While I don’t list all my diagnoses (physical or mental) in my bios I don’t begrudge those who do. Surviving depression is no less a badge of honor than surviving cancer. There is no way to include every aspect of yourself in a short bio, whether short is 140 characters or 140 pages. If someone is advocating for awareness, research, de stigmatization, or access to treatment for a certain illness then yes it makes sense to include their own diagnosis in their bio.

 One day, depression means you can’t get out of bed or tie your shoes or pay bills. The next, it means you want to stay home and watch movies. The next, it’s not that serious. Your definitions change all the time, depending on context and how “sick” you really want to look.

Nope. The definition of my illness doesn’t change, but its impact does. I have chronic migraines. That doesn’t mean I spend 24/7 in a dark room with an ice pack on my head and a heating pad on my neck. I do spend some days like that, but other days I pop some meds and power through. Some days I’m pain free and rejoice in it. Why is it so hard to believe the same is true of mental illness? And yes sometimes that means binge watching Netflix or reading trashy novels or really anything to distract my brain from whatever I’m perserverating on.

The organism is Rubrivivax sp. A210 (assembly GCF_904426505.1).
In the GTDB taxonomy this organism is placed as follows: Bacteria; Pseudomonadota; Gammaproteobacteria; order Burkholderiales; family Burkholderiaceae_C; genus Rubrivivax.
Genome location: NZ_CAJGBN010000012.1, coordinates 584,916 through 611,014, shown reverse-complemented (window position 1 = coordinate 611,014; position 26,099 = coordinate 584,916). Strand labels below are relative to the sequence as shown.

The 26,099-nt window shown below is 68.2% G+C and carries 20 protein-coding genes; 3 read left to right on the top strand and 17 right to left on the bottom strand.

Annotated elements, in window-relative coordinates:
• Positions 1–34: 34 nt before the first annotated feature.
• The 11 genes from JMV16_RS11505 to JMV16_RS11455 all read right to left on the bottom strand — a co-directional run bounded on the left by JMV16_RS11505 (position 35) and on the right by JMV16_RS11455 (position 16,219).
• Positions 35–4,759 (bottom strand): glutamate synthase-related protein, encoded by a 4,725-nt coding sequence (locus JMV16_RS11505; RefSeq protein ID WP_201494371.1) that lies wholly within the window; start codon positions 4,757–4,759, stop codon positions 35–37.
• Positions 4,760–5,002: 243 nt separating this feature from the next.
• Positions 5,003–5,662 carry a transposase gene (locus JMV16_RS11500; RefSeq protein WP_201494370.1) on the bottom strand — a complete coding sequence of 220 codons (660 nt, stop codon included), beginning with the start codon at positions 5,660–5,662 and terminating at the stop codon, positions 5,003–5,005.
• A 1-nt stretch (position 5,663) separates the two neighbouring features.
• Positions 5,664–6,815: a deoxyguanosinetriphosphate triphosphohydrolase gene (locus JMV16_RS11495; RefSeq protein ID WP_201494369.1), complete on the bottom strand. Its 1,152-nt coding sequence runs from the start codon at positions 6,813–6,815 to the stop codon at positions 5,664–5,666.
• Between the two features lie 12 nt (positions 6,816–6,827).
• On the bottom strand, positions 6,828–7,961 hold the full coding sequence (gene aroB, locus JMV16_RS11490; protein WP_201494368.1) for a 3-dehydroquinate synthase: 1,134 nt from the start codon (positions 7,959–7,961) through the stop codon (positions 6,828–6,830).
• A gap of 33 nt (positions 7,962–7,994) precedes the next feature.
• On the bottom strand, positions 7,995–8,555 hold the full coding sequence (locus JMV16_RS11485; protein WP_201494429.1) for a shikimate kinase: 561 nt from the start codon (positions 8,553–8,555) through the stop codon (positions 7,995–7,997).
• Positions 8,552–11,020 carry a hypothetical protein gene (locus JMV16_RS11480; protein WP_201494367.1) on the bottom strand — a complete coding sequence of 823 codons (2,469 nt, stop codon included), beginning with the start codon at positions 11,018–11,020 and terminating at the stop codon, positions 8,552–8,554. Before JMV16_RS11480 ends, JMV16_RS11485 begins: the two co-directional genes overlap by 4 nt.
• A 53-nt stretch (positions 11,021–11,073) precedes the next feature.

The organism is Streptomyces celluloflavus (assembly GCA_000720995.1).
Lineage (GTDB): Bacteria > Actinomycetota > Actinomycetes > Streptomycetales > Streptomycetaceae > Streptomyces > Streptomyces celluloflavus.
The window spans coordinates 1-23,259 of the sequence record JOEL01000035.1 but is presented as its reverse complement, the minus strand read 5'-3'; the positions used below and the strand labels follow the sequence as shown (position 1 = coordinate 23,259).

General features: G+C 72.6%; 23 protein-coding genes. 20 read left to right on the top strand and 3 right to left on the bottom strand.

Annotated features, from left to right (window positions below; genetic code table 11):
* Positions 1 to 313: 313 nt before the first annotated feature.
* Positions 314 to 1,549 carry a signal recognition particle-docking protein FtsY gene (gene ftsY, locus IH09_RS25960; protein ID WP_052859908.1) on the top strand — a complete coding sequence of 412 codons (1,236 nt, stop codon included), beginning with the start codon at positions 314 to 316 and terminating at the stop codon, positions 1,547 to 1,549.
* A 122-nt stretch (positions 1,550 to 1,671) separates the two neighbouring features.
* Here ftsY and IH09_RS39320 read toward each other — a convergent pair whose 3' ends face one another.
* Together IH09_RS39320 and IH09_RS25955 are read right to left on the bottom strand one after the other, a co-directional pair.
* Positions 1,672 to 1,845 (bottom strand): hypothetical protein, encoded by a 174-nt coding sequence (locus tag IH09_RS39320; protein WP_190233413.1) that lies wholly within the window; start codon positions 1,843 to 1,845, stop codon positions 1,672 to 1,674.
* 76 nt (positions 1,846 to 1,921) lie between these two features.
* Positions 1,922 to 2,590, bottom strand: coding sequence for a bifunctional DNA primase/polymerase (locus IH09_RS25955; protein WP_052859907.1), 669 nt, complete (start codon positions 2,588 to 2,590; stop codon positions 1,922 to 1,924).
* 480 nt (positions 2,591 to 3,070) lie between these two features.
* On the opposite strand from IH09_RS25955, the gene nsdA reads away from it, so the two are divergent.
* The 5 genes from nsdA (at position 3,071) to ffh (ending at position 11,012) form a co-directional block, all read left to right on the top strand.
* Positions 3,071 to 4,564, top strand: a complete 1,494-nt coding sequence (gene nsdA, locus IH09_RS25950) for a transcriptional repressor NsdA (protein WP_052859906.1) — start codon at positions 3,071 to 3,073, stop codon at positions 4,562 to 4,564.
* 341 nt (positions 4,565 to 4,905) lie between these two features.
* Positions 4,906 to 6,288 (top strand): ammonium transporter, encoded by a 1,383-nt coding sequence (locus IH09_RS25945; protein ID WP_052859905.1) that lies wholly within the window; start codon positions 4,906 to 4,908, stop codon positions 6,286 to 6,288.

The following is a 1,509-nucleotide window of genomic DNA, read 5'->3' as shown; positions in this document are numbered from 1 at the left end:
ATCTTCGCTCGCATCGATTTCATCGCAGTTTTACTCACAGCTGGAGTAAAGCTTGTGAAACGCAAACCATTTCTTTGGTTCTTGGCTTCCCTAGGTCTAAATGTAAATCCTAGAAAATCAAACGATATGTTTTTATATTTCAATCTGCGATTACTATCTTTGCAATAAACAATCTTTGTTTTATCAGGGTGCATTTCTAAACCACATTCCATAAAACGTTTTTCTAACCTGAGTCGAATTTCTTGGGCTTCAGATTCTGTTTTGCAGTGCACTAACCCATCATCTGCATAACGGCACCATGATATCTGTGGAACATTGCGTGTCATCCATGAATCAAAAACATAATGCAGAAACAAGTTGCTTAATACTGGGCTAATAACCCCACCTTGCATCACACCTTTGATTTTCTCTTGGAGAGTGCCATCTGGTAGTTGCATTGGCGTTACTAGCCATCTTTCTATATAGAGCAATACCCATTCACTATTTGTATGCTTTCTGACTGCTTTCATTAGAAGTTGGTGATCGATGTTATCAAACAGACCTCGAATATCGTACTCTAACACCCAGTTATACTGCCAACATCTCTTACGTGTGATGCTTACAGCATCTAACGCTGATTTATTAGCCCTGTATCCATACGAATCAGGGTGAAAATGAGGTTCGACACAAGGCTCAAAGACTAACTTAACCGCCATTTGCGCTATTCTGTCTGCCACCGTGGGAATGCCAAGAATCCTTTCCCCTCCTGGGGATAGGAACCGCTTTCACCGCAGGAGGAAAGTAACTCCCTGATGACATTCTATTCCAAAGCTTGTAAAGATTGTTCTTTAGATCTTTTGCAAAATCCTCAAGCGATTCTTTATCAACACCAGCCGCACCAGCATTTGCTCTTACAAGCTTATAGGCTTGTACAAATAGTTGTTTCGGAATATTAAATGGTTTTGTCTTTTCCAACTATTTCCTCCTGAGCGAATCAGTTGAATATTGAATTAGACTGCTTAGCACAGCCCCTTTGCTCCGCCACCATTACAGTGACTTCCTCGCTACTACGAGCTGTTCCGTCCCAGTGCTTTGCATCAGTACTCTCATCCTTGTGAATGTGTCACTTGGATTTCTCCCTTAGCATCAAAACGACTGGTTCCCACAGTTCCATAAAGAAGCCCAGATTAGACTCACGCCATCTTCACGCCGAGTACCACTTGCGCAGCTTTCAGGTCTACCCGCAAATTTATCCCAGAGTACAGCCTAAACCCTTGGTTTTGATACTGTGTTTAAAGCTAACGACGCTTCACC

It should also be noted that sometimes it’s the very thing that’s supposed to help that is actually to blame for these low periods. Just changed meds or altered doses? Sorry I can’t kick it for a couple weeks. Just switched therapists or had a particularly heavy session? I’m calling out from work tomorrow and canceling dinner plans. You’ll have to deal with it.

Unless something really fun is coming up and you manage to get it together

Um, nope. See above. Sometimes I miss out on really great things and sometimes I can medicate well enough and plan well enough I can partake in the fun. But that planning mean I need to take it easy on days before and after, which inevitably means someone else is being told no, canceled on, or not called back.